Stolebarger v. The Prudential Insurance Company of America, No. 3:2017cv06161 - Document 27 (N.D. Cal. 2018)

Court Description: ORDER GRANTING 22 MOTION TO DISMISS STATE LAW CLAIMS by Judge William H. Orrick. The state law claims are DISMISSED WITH PREJUDUCE. (jmdS, COURT STAFF) (Filed on 5/18/2018)
Download PDF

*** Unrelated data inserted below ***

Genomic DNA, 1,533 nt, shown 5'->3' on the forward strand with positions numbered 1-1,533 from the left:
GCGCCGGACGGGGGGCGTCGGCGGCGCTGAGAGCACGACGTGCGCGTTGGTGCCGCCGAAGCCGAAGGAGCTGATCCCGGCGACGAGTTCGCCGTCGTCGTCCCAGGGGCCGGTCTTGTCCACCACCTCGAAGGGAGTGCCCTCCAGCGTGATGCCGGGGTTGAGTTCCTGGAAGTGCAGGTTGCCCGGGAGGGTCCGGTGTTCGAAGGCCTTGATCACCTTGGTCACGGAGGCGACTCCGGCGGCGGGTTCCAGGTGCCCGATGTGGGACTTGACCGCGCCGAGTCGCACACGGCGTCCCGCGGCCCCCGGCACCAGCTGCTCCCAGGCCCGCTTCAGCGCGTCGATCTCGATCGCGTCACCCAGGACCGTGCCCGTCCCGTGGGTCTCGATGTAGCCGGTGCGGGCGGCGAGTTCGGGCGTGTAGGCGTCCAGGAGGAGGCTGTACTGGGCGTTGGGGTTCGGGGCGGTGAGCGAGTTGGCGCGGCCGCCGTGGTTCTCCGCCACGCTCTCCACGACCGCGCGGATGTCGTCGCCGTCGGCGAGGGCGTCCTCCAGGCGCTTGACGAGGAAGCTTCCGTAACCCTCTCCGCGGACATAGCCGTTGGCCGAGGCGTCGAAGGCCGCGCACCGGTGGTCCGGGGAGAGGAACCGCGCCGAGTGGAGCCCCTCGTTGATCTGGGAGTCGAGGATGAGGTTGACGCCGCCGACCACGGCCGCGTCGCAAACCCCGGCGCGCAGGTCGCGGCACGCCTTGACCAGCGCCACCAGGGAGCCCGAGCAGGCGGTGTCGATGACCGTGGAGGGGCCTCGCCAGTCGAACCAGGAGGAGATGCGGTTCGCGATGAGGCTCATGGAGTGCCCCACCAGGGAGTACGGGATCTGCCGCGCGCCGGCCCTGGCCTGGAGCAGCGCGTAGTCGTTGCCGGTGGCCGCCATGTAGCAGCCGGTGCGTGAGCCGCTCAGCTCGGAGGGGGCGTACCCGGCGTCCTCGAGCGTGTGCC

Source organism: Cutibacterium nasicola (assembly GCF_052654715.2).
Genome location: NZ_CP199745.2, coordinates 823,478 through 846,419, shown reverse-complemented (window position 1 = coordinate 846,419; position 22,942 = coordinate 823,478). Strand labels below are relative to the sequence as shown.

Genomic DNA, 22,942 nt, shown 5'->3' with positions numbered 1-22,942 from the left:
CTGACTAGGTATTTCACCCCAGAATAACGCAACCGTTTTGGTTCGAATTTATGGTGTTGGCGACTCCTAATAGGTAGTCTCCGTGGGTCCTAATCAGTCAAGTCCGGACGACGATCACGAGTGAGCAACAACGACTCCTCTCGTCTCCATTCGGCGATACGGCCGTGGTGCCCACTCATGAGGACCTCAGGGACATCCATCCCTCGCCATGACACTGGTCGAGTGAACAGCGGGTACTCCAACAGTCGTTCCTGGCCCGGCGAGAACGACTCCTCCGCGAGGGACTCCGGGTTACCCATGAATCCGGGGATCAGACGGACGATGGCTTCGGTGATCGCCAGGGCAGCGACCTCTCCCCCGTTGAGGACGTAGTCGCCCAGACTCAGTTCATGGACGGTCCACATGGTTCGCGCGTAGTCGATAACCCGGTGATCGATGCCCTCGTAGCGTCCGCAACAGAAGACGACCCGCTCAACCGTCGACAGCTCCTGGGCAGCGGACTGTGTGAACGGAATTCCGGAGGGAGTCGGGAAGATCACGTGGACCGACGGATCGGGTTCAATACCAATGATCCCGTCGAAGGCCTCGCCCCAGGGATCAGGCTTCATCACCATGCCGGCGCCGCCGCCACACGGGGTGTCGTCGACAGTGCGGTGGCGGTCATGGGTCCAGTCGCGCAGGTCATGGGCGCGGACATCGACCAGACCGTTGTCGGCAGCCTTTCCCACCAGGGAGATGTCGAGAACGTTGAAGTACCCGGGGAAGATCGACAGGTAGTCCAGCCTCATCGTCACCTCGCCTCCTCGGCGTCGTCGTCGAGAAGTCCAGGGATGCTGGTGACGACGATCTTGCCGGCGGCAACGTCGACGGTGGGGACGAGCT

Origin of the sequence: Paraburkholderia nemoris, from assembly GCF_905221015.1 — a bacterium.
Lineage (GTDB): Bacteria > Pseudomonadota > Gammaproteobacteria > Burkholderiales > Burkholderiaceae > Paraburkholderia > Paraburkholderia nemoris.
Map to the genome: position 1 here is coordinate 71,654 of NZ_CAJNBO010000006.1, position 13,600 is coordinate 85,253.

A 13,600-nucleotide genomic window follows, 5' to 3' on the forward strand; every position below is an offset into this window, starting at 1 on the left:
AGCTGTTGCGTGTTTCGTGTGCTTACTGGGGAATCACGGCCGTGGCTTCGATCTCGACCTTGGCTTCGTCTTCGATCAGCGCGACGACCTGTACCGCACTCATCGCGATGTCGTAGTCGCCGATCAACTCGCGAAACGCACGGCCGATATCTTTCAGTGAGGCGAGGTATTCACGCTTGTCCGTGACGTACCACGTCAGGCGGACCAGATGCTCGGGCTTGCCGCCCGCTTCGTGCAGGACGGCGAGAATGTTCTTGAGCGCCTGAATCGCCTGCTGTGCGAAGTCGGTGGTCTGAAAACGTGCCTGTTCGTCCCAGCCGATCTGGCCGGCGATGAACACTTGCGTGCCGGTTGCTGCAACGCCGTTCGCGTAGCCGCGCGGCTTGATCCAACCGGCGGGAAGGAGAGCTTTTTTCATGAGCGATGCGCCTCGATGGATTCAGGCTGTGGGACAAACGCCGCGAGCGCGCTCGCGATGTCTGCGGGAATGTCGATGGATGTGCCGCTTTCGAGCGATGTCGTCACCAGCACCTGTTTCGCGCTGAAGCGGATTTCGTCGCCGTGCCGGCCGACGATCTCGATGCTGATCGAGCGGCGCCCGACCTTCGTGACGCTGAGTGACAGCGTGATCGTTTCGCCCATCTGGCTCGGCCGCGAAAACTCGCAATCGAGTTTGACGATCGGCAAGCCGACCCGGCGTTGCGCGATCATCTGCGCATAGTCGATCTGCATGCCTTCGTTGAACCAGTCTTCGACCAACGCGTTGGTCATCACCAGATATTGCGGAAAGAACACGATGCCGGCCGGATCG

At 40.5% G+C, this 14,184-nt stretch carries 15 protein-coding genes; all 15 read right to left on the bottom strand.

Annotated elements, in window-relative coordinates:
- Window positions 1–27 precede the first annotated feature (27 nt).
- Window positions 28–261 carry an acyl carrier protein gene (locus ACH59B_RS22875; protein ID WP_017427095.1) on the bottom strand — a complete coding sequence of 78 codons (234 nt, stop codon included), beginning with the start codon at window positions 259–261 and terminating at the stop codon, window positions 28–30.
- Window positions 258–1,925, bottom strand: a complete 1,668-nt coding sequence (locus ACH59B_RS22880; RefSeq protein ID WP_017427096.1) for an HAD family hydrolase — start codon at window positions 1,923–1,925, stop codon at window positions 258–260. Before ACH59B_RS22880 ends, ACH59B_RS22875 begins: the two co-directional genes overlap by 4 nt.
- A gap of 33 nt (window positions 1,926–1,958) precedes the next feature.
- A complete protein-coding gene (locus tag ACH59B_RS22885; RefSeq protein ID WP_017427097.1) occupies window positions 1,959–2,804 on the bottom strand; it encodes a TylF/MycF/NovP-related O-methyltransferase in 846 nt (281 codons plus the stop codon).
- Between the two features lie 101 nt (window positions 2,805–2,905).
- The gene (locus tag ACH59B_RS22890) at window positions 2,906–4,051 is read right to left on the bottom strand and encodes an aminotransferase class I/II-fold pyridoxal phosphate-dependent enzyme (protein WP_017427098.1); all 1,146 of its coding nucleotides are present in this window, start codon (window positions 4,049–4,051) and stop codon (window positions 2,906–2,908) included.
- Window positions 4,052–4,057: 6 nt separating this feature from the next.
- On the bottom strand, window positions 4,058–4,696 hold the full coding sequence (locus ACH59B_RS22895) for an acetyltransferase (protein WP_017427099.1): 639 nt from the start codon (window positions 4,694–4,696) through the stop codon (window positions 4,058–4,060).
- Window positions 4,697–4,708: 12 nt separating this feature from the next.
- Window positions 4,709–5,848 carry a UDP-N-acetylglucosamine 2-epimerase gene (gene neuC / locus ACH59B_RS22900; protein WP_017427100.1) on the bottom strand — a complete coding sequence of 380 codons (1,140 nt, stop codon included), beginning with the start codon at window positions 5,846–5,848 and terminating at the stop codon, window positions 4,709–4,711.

1 2 3 4 UNITED STATES DISTRICT COURT 5 NORTHERN DISTRICT OF CALIFORNIA 6 7 ROBERT STOLEBARGER, Plaintiff, 8 THE PRUDENTIAL INSURANCE COMPANY OF AMERICA, United States District Court Northern District of California 11 Re: Dkt. No. 22 Defendant. 12 13 ORDER GRANTING MOTION TO DISMISS STATE LAW CLAIMS v. 9 10 Case No. 17-cv-06161-WHO Plaintiff Robert Stolebarger alleges that defendant Prudential Insurance Company of America wrongly denied his claim for long-term disability (LTD) benefits under a Policy he 14 secured through his former law firm. The only issue before me on Prudential’s motion to dismiss 15 is whether Stolebarger’s state law claims are preempted by ERISA and must be dismissed. That 16 17 question, in turn, depends on whether I may look to Policy documents that, according to Prudential, demonstrate that the Policy is governed by ERISA and does not fall within a safe 18 harbor provision that would otherwise preserve Stolebarger’s state law claims. I conclude that I 19 may review and rely on the Policy documents and that Stolebarger’s state law claims are 20 preempted and, therefore, DISMISSED with prejudice. 21 22 23 24 25 26 27 28 BACKGROUND I. OCCUPATION AND ONSET OF DISABILITY Prior to the onset of his alleged disability, Stolebarger was a “litigation partner at a major international law firm, handling as lead counsel large and complex antitrust, intellectual property, and cyber security cases for several of the largest, most sophisticated, and most prestigious companies in the United States.” Complaint ¶ 9. In 2008, he was diagnosed as suffering from depression and anxiety. Id. ¶ 14. He sought help from a highly-regarded and board-certified neurologist and psychiatrist, and attempted to continue his practice through early 2011. Id. But 2 starting in March 2011, he experienced a series of serious anxiety attacks that prevented him from 3 performing his work as a trial lawyer; he was placed on a leave of absence by his firm in August 4 2011. Id. ¶¶ 15-18. With medication and treatment, he resumed some work, although not in his 5 regular occupation but in more of an administrative role through 2013. Id. ¶ 22. By 2014, after 6 attempting to resume work in his “regular occupation” as a litigation trial lawyer, it was clear to 7 him that he could not continue with that work and he was placed on short-term leave by his firm 8 (Bryan Cave) from November 2014 through June 2015, when it was contemplated that he would 9 submit a LTD claim to Prudential (assuming no change in his condition). Id. ¶¶ 25-29. When July 10 2015 ended, Stolebarger, his doctor, and Bryan Cave “remained unanimously of the view that Mr. 11 United States District Court Northern District of California 1 Stolebarger was unable to return to work. Unable to work, he submitted his claim for benefits 12 (which would provide significantly less income than he had been earning as a trial lawyer) to 13 Prudential in August 2015.” Id. ¶ 30. 14 II. 15 LTD POLICY & PRUDENTIAL’S DENIAL Bryan Cave offered Stolebarger the opportunity to purchase and Stolebarger purchased his 16 LTD Policy from Prudential. He alleges that at all relevant times: (i) his premiums were paid 17 entirely by him, with no contribution from Bryan Cave; (ii) participation in the Policy and 18 purchase of the Policy were completely voluntary for all Bryan Cave personnel; (iii) the sole 19 functions of Bryan Cave in connection with the Policy were to permit Prudential to publicize the 20 program to Bryan Cave personnel and to collect premiums through payroll deductions and remit 21 them to Prudential; and (iv) Bryan Cave received no consideration in connection with the Policy, 22 with the possible exception of reasonable compensation for administrative services actually 23 rendered in connection with payroll deductions. Complaint ¶¶ 33-38. 24 Stolebarger submitted his LTD claim to Prudential in August 2015. Id. ¶ 53. In November 25 2015, Prudential denied his claim because it determined that he was able to perform his job 26 functions. Id. ¶¶ 53, 57. Stolebarger appealed Prudential’s denial of benefits on May 4, 2016, 27 and again on March 24, 2017. Id. ¶¶ 64, 72. Prudential finally denied his second appeal on May 28 5, 2017. Id. ¶ 73. 2 1 Stolebarger filed this Complaint in October 2017, and asserts claims under California law 2 for breach of contract, breach of the covenant of good faith and fair dealing, and for violation of 3 California’s Unfair Competition Law (UCL). In the alternative, he asserts a claim for violation of 4 the Employee Retirement Income Security Act of 1974 (ERISA). Prudential moves to dismiss 5 only his state law claims, arguing that they are preempted by ERISA and relying in part on alleged 6 Policy documents explaining the governing terms. Stolebarger opposes, arguing that whether the 7 Policy at issue is governed by ERISA is disputed and cannot be decided on a motion to dismiss 8 and, in any event, his section 17200 UCL claim is not preempted. 9 10 LEGAL STANDARD ERISA expressly preempts state laws “insofar as they may now or hereafter relate to any United States District Court Northern District of California 11 employee benefit plan,” 29 U.S.C. § 1144(a) except for state “law[s] ... which regulat[e] insurance, 12 banking, or securities.” 29 U.S.C. § 1144(b)(2)(A). In addition, in light of ERISA’s 13 comprehensive scheme of civil remedies to enforce ERISA’s provisions, any state law cause of 14 action “that would fall within the scope of this scheme of remedies is preempted as conflicting 15 with the intended exclusivity of the ERISA remedial scheme.” Cleghorn v. Blue Shield of 16 California, 408 F.3d 1222, 1225 (9th Cir. 2005). 17 However, under ERISA’s safe harbor provision, insurance policies will not be considered 18 ERISA-governed plans if the policy offered by an insurer to employees satisfies four criteria: “(1) 19 No contributions are made by an employer or employee organization; (2) Participation the 20 program is completely voluntary for employees or members; (3) The sole functions of the 21 employer or employee organization with respect to the program are, without endorsing the 22 program, to permit the insurer to publicize the program to employees or members, to collect 23 premiums through payroll deductions or dues checkoffs and to remit them to the insurer; and (4) 24 The employer or employee organization receives no consideration in the form of cash or otherwise 25 in connection with the program, other than reasonable compensation, excluding any profit, for 26 administrative services actually rendered in connection with payroll deductions or dues 27 checkoffs.” 29 C.F.R. § 2510.3-1(j). The Ninth Circuit has “uniformly adopted the position that a 28 group insurance plan cannot be excluded from ERISA coverage when an employer fails to satisfy 3 1 any one of the four requirements of the safe harbor regulation.” Stuart v. UNUM Life Ins. Co. of 2 Am., 217 F.3d 1145, 1153 (9th Cir. 2000). The parties dispute whether the Prudential Policy at issue here falls within that safe harbor, 3 4 thus preserving the state law claims, and whether that issue can be resolved when the Complaint 5 alleges that all four safe harbor criteria are met but Prudential relies on documents which it 6 contends govern the Policy and show as a matter of law the safe harbor criteria are not all met. DISCUSSION 7 8 9 10 I. THE PRUDENTIAL PLAN DOES NOT FALL WITHIN THE SAFE HARBOR A. The Governing Documents In moving to dismiss the state law claims, Prudential relies on documents attached to the United States District Court Northern District of California 11 Declaration of Jane Edwards, Dkt. No. 22-1. According to Prudential and Edwards: (i) Exhibit A 12 is the Group Insurance Contract (Group Contract) for the Bryan Cave Policy; (ii) Exhibit B are 13 amendments to the Group Insurance Contract; (iii) Exhibit C is a copy of the LTD Booklet- 14 Certificate issued under the Group Contract and applicable to partners under the Group Contract; 15 (iv) Exhibit D is the LTD Booklet-Certificate applicable to legal assistants and administrative staff 16 under the Group Contract; (v) Exhibit E is the LTD Booklet-Certificate applicable to associates, 17 directors, counsel, and staff lawyers; (vi) Exhibit F is the LTD Booklet-Certificate applicable to 18 the Chief Operating Officers and principals; and (vii) Exhibit G is the LTD Booklet-Certificate 19 applicable to Of Counsel and Of Counsel independent contractors. 20 Prudential argues that these documents are appropriate for my review on this motion 21 because their terms are incorporated by reference as governing documents of the Policy. U.S. v. 22 Ritchie, 342 F.3d 903, 908 (9th Cir. 2003) (“The doctrine of incorporation by reference may apply, 23 for example, when a plaintiff's claim about insurance coverage is based on the contents of a 24 coverage plan. . . .”); see also Greger v. Unum Group, 2016 WL 7495477, at *1 (C.D. Cal. Apr. 8, 25 2016) (rejecting argument that because plaintiff’s claims were not based on other certificates, the 26 court could not consider those other certificates as incorporated on a motion to dismiss). It points 27 out that Stolebarger quotes in his Complaint substantial portions of the Policy as explained in 28 Exhibit C, the LTD Booklet-Certificate applicable to Partners under the Group Contract. 4 1 Complaint ¶¶ 39-46 (Partner Booklet). Prudential also notes that in Exhibit A, the Group 2 Contract, the certificates (Exhibits C – G) are expressly incorporated into and “made a part of the 3 Group Contract.” Group Contract at 2. Stolebarger admits that Exhibits A & B are properly considered under the doctrine of 4 incorporation by reference,1 but objects to incorporation and my reliance on Exhibits C-G 6 (Additional Documents) because he never saw those Additional Documents and those documents 7 are not mentioned in the Complaint. Oppo. at 6; Declaration of Robert Stolebarger (Dkt. No. 23- 8 1), ¶ 2. He also argues that the Additional Documents may not be authentic, may not be relevant 9 to this dispute, and reliance on them would impermissibly turn this motion into one for summary 10 judgment before Stolebarger has the opportunity to take discovery about their “authenticity and 11 United States District Court Northern District of California 5 effect.” Oppo. at 6. At oral argument, however, Stolebarger’s counsel admitted that Exhibit C 12 can be relied on because it was a document that had been produced to plaintiff and quoted in the 13 Complaint. 14 B. 15 Putting aside Exhibits D-G and reviewing only Exhibits A-C, the exhibits Stolebarger The Safe Harbor 16 admits may be incorporated by reference, it is clear that the Policy does not fall within ERISA’s 17 safe harbor. Exhibit C is the “Bryan Cave LLP Partners Long Term Disability Plan.” Ex C at pg 1. At 18 19 pages 42-47 of the Plan is the “Summary Plan Description.” The SPD “is not part of the Group 20 Insurance Certificate. It has been provided by your Employer and included in your Booklet- 21 Certificate upon the Employer’s request.” Id. at 41. The SPD goes on to identify the Plan as 22 being governed by ERISA, the Plan Sponsor as Bryan Cave LLP, the Plan Administrator as Bryan 23 Cave LLP, the agency for service of legal process as Bryan Cave LLP, and Prudential as the 24 Claims Administrator. Id. at 42-43. These facts establish that Bryan Cave “endorsed” the Policy; 25 therefore, the Policy falls outside of the safe harbor under 29 C.F.R. § 2510.3-1(j)(3). It is true that merely identifying an employer as the “plan administrator, plan sponsor, and 26 27 28 1 Oppo. at 7 n.1. 5 1 agent for service of process” does not, standing alone, compel a finding that a plan falls outside 2 the safe harbor. See Zavora v. Paul Revere Life Ins. Co., 145 F.3d 1118, 1121 (9th Cir. 1998). 3 But there are additional facts here. The Policy is referred to as the “Bryan Cave” plan. See 4 Hansen v. Contl. Ins. Co., 940 F.2d 971, 974 (5th Cir. 1991) (plan was referred to by employer as 5 “our plan”). And the SPD describing the plan as one governed by ERISA was “provided and 6 included” at Bryan Cave’s request. See Zavora, 145 F.3d at 1121 (fact that plan summary was 7 prepared by insurer indicated plan could fall within safe harbor). The contents of Exhibit C (that have been incorporated by reference and are no longer 8 objected to by plaintiff) demonstrate that the Policy falls outside the safe harbor provision despite 10 plaintiff’s attempt to plead the contrary. Steckman v. Hart Brewing, Inc., 143 F.3d 1293, 1295–96 11 United States District Court Northern District of California 9 (9th Cir. 1998) (“we are not required to accept as true conclusory allegations which are 12 contradicted by documents referred to in the complaint.”). Although I do not need to rely on them, Exhibits D-G likewise support this conclusion. In 13 14 particular, the Booklet-Certificates for three categories of Bryan Cave employees establish that 15 Bryan Cave paid the premiums of those employees’ coverage under the LTD Policy. See Exs. D- 16 F (non-Partner Booklets) at 2; 29 C.F.R. § 2510.3-1(j)(1).2 The Policy at issue is governed by ERISA as a matter of law. Therefore, state law claims 17 18 that fall within the scope of ERISA’s remedial scheme are preempted. 19 II. UNFAIR BUSINESS PRACTICES CLAIM Stolebarger argues that if I reject his safe harbor argument, his Section 17200 UCL claim 20 21 is still not preempted and should be allowed to proceed because through that claim he seeks to 22 vindicate not only his own interests, but those of others whose LTD coverage claims were 23 improperly denied by Prudential. Oppo. at 8-11. Stolebarger first argues that his Section 17200 claim falls outside of ERISA’s express 24 25 2 26 27 28 Stolebarger objects to the incorporation of these exhibits on the grounds that he has not had the opportunity to depose anyone at Prudential or Bryan Cave about the “authenticity and effect” of these documents. However, he points to no reason why the Edwards Declaration does not adequately authenticate the documents for purposes of the incorporation by reference doctrine. For example, he points to nothing in the Exhibits that he now admits can be considered (A-C) or in Exhibits D-G to show that Exhibits D-G may not be what Edwards purports them to be. 6 1 preemption provision because while Section 17200 is not codified in California’s Insurance Code, 2 it is regularly applied to unfair business practices in the insurance industry. Oppo. 9-10. However, 3 to fall under ERISA’s savings clause, the state law at issue must be “specifically directed toward 4 entities engaged in insurance” and “the state law must substantially affect the risk pooling 5 arrangement between the insurer and the insured.” Kentucky Ass’n of Health Plans, Inc. v. Miller, 6 538 U.S. 329, 342 (2003). Section 17200, which is codified in California’s Business and 7 Professions Code and applies broadly to all business practices, satisfies neither of those criteria. 8 See Irigaray Dairy v. Dairy Employees Union Loc. No. 17 Christian Lab. Assn. of the U.S. of Am. 9 Pension Tr., 153 F. Supp. 3d 1217, 1256 (E.D. Cal. 2015). As to conflict preemption, a state law claim is completely preempted by ERISA if the state 11 United States District Court Northern District of California 10 law claim meets a two-prong test. Marin Gen. Hosp. v. Modesto & Empire Traction Co., 581 F.3d 12 941, 947 (9th Cir. 2009) (citing Aetna Health Inc. v. Davila, 542 U.S. 200 (2004)). The first 13 prong is whether the claim could have been brought under ERISA, and the second is whether there 14 is another legal duty, independent of ERISA, that is implicated by a defendant’s actions. Id. at 15 947-49. 16 Stolebarger argues that the existence of an ERISA plan is not a critical factor in his Section 17 17200 claim and, therefore could not have been brought under ERISA. That is so, according to 18 Stolebarger, because his claim that Prudential has a practice of wrongfully denying LTD mental 19 health claims does not depend on whether the policies Prudential acted under were governed by 20 ERISA and in asserting this claim he is not attempting to recover benefits for those wrongly 21 denied but merely to stop Prudential’s unfair practice. 22 Stolebarger’s claim falls squarely within the holding of Cleghorn v. Blue Shield of 23 California, 408 F.3d 1222, 1226 (9th Cir. 2005). There, the Ninth Circuit found a purported class 24 claim under Section 17200 conflict preempted where “[t]he only factual basis for relief pleaded in 25 Cleghorn’s complaint is the refusal of Blue Shield to reimburse him for the emergency medical 26 care he received. Any duty or liability that Blue Shield had to reimburse him ‘would exist here 27 only because of [Blue Shield’s] administration of ERISA-regulated benefit plans.’” Cleghorn, 28 408 F.3d at 1226 (quoting Davila, 124 S.Ct. at 2498). Here, whether Stolebarger’s claim was 7 1 wrongly denied (which he asserts it was as part of a pattern by Prudential) depends upon the terms 2 of his ERISA-governed Policy. His standing, therefore, to bring the wrongful denial claim is 3 based on whether Prudential complied with his ERISA-governed LTD Policy. Whether or not 4 Prudential has a pattern of wrongly denying other claims will likewise turn on the terms of the 5 underlying policies, many if not most will be ERISA-governed policies. Finally, that plaintiff intends to seek broader relief under his section 17200 claim – to 6 enjoin Prudential’s “wrongful denial practice” – does not save this claim from preemption. 8 Plaintiff fails to identify any duty arising under state law, separate and apart from the duties 9 Prudential bore under his ERISA-governed Policy, that was violated by the wrongful denials of 10 benefits. Gibson v. Prudential Ins. Co. of Am., 915 F.2d 414, 417 (9th Cir. 1990) (preemption 11 United States District Court Northern District of California 7 applied where plaintiff was “not claiming that Prudential or the doctors had any duty to her 12 outside the proper administration of the benefit plan. There would be no relationship or cause of 13 action between the appellees and Gibson without the Plan. Thus, in this case, the claim originates 14 from the handling and disposition of Gibson’s claim for disability benefits and is directly 15 connected with the Plan.”).3 Even if he could identify a duty wholly separate from those imposed 16 by ERISA, he still has a standing issue because his own claim falls squarely within the duties 17 imposed by ERISA under his ERISA-governed Policy. Cleghorn, 408 F.3d at 1226 (“Even the 18 class claim does not aid Cleghorn, for he is a participant in an ERISA plan and brings his action 19 on behalf of others similarly situated. Cleghorn’s claim therefore cannot be regarded as 20 independent of ERISA.”). 21 Plaintiff’s Section 17200 UCL claim is preempted. 22 CONCLUSION Defendant’s motion is GRANTED and plaintiff’s state law claims are dismissed. Because 23 24 25 26 27 28 3 Plaintiff argues that the duty at issue is an “independent legal duty” under California’s Insurance Code to “make good faith determinations on the merits,” but doesn’t show how that allegedly independent duty is separate from the duty imposed by ERISA under his Policy. 8 1 there are no facts that plaintiff could assert to save these claims from preemption, the state law 2 claims are DISMISSED WITH PREJUDUCE. 3 4 IT IS SO ORDERED. Dated: May 18, 2018 5 6 William H. Orrick United States District Judge 7 8 9 10 United States District Court Northern District of California 11 12 13 14 15 16 17 18 19 20 21 22 23 24 25 26 27 28 9